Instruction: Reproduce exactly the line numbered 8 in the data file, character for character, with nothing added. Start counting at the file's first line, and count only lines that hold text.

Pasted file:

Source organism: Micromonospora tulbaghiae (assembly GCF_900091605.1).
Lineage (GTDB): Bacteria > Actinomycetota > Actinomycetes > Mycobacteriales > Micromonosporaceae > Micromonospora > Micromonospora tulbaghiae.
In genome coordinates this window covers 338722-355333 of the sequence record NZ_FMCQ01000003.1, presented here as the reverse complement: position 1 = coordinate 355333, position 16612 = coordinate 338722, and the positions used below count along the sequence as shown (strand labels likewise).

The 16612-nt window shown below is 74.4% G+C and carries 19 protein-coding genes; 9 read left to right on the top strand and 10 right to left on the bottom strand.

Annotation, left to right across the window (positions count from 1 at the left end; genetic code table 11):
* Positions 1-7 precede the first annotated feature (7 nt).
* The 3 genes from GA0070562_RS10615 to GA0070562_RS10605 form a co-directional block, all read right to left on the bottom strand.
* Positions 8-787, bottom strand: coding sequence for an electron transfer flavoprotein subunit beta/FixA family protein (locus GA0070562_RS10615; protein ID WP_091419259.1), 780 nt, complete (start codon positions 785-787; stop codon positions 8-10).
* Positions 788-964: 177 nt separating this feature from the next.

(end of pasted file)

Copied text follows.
* Positions 8-787, bottom strand: coding sequence for an electron transfer flavoprotein subunit beta/FixA family protein (locus GA0070562_RS10615; protein ID WP_091419259.1), 780 nt, complete (start codon positions 785-787; stop codon positions 8-10).